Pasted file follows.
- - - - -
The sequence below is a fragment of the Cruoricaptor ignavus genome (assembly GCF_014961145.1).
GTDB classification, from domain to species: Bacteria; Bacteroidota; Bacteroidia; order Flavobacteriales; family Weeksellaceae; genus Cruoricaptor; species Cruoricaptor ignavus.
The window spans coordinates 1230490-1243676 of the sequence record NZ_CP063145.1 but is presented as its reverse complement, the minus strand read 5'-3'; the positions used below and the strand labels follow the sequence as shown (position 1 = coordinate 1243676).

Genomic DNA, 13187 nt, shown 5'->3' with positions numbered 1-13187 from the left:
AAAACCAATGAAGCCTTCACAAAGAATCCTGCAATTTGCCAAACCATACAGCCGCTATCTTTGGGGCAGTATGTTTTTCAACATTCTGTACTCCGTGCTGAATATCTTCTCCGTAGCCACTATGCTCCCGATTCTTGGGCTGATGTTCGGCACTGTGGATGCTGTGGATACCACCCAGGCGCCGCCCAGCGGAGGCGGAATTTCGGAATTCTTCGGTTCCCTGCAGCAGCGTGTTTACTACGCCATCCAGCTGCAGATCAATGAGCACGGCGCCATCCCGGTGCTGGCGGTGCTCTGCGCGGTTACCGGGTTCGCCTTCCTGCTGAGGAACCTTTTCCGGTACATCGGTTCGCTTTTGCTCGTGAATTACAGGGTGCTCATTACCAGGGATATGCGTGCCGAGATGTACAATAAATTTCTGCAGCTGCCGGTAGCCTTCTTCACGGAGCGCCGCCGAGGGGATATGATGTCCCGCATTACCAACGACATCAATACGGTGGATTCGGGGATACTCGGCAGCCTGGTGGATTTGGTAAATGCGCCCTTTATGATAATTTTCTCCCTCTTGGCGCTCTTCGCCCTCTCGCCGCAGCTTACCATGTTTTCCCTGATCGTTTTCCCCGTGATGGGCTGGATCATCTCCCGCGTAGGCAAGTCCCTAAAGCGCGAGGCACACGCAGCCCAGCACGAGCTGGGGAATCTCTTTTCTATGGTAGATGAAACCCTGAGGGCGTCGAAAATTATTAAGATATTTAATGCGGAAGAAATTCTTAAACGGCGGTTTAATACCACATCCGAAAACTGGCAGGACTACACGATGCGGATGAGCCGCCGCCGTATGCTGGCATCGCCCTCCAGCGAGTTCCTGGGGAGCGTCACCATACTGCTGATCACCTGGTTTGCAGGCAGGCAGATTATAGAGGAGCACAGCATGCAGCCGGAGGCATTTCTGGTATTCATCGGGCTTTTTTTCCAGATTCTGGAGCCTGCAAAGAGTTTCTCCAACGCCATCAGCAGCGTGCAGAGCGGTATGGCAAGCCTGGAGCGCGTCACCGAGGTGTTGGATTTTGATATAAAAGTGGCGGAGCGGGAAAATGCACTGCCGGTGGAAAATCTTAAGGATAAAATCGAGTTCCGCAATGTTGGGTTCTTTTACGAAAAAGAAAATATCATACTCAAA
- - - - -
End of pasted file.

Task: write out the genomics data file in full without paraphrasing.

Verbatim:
The sequence below is a fragment of the Cruoricaptor ignavus genome (assembly GCF_014961145.1).
GTDB classification, from domain to species: Bacteria; Bacteroidota; Bacteroidia; order Flavobacteriales; family Weeksellaceae; genus Cruoricaptor; species Cruoricaptor ignavus.
The window spans coordinates 1230490-1243676 of the sequence record NZ_CP063145.1 but is presented as its reverse complement, the minus strand read 5'-3'; the positions used below and the strand labels follow the sequence as shown (position 1 = coordinate 1243676).

Genomic DNA, 13187 nt, shown 5'->3' with positions numbered 1-13187 from the left:
AAAACCAATGAAGCCTTCACAAAGAATCCTGCAATTTGCCAAACCATACAGCCGCTATCTTTGGGGCAGTATGTTTTTCAACATTCTGTACTCCGTGCTGAATATCTTCTCCGTAGCCACTATGCTCCCGATTCTTGGGCTGATGTTCGGCACTGTGGATGCTGTGGATACCACCCAGGCGCCGCCCAGCGGAGGCGGAATTTCGGAATTCTTCGGTTCCCTGCAGCAGCGTGTTTACTACGCCATCCAGCTGCAGATCAATGAGCACGGCGCCATCCCGGTGCTGGCGGTGCTCTGCGCGGTTACCGGGTTCGCCTTCCTGCTGAGGAACCTTTTCCGGTACATCGGTTCGCTTTTGCTCGTGAATTACAGGGTGCTCATTACCAGGGATATGCGTGCCGAGATGTACAATAAATTTCTGCAGCTGCCGGTAGCCTTCTTCACGGAGCGCCGCCGAGGGGATATGATGTCCCGCATTACCAACGACATCAATACGGTGGATTCGGGGATACTCGGCAGCCTGGTGGATTTGGTAAATGCGCCCTTTATGATAATTTTCTCCCTCTTGGCGCTCTTCGCCCTCTCGCCGCAGCTTACCATGTTTTCCCTGATCGTTTTCCCCGTGATGGGCTGGATCATCTCCCGCGTAGGCAAGTCCCTAAAGCGCGAGGCACACGCAGCCCAGCACGAGCTGGGGAATCTCTTTTCTATGGTAGATGAAACCCTGAGGGCGTCGAAAATTATTAAGATATTTAATGCGGAAGAAATTCTTAAACGGCGGTTTAATACCACATCCGAAAACTGGCAGGACTACACGATGCGGATGAGCCGCCGCCGTATGCTGGCATCGCCCTCCAGCGAGTTCCTGGGGAGCGTCACCATACTGCTGATCACCTGGTTTGCAGGCAGGCAGATTATAGAGGAGCACAGCATGCAGCCGGAGGCATTTCTGGTATTCATCGGGCTTTTTTTCCAGATTCTGGAGCCTGCAAAGAGTTTCTCCAACGCCATCAGCAGCGTGCAGAGCGGTATGGCAAGCCTGGAGCGCGTCACCGAGGTGTTGGATTTTGATATAAAAGTGGCGGAGCGGGAAAATGCACTGCCGGTGGAAAATCTTAAGGATAAAATCGAGTTCCGCAATGTTGGGTTCTTTTACGAAAAAGAAAATATCATACTCAAA